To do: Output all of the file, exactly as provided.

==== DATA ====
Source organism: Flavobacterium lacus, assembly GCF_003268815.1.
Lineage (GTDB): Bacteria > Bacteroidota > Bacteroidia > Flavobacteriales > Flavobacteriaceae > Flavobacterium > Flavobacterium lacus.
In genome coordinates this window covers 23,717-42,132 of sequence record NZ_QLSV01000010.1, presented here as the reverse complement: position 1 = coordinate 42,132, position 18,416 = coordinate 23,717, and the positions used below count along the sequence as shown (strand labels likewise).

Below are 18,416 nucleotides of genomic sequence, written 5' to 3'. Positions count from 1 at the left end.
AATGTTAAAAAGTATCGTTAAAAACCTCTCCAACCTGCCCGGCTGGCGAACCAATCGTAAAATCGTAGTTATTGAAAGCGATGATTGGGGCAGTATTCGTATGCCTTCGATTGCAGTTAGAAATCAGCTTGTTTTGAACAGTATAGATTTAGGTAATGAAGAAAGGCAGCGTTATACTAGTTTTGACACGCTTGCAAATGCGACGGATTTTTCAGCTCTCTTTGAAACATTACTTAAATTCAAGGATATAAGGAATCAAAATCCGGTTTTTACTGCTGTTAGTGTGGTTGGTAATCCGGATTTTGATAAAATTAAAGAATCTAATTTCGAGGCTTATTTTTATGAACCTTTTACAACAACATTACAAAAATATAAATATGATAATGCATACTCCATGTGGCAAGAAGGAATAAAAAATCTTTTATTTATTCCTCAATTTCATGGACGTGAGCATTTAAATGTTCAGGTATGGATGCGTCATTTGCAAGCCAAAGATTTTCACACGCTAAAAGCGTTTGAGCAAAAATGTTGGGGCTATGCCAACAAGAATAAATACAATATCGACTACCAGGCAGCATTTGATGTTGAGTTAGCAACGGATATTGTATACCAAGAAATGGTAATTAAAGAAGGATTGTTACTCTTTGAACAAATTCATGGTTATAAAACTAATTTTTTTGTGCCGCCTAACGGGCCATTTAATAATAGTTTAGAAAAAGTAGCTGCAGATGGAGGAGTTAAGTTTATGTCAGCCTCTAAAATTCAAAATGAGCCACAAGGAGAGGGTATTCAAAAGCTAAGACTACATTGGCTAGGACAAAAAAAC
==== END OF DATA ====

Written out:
Source organism: Flavobacterium lacus, assembly GCF_003268815.1.
Lineage (GTDB): Bacteria > Bacteroidota > Bacteroidia > Flavobacteriales > Flavobacteriaceae > Flavobacterium > Flavobacterium lacus.
In genome coordinates this window covers 23,717-42,132 of sequence record NZ_QLSV01000010.1, presented here as the reverse complement: position 1 = coordinate 42,132, position 18,416 = coordinate 23,717, and the positions used below count along the sequence as shown (strand labels likewise).

Below are 18,416 nucleotides of genomic sequence, written 5' to 3'. Positions count from 1 at the left end.
AATGTTAAAAAGTATCGTTAAAAACCTCTCCAACCTGCCCGGCTGGCGAACCAATCGTAAAATCGTAGTTATTGAAAGCGATGATTGGGGCAGTATTCGTATGCCTTCGATTGCAGTTAGAAATCAGCTTGTTTTGAACAGTATAGATTTAGGTAATGAAGAAAGGCAGCGTTATACTAGTTTTGACACGCTTGCAAATGCGACGGATTTTTCAGCTCTCTTTGAAACATTACTTAAATTCAAGGATATAAGGAATCAAAATCCGGTTTTTACTGCTGTTAGTGTGGTTGGTAATCCGGATTTTGATAAAATTAAAGAATCTAATTTCGAGGCTTATTTTTATGAACCTTTTACAACAACATTACAAAAATATAAATATGATAATGCATACTCCATGTGGCAAGAAGGAATAAAAAATCTTTTATTTATTCCTCAATTTCATGGACGTGAGCATTTAAATGTTCAGGTATGGATGCGTCATTTGCAAGCCAAAGATTTTCACACGCTAAAAGCGTTTGAGCAAAAATGTTGGGGCTATGCCAACAAGAATAAATACAATATCGACTACCAGGCAGCATTTGATGTTGAGTTAGCAACGGATATTGTATACCAAGAAATGGTAATTAAAGAAGGATTGTTACTCTTTGAACAAATTCATGGTTATAAAACTAATTTTTTTGTGCCGCCTAACGGGCCATTTAATAATAGTTTAGAAAAAGTAGCTGCAGATGGAGGAGTTAAGTTTATGTCAGCCTCTAAAATTCAAAATGAGCCACAAGGAGAGGGTATTCAAAAGCTAAGACTACATTGGCTAGGACAAAAAAAC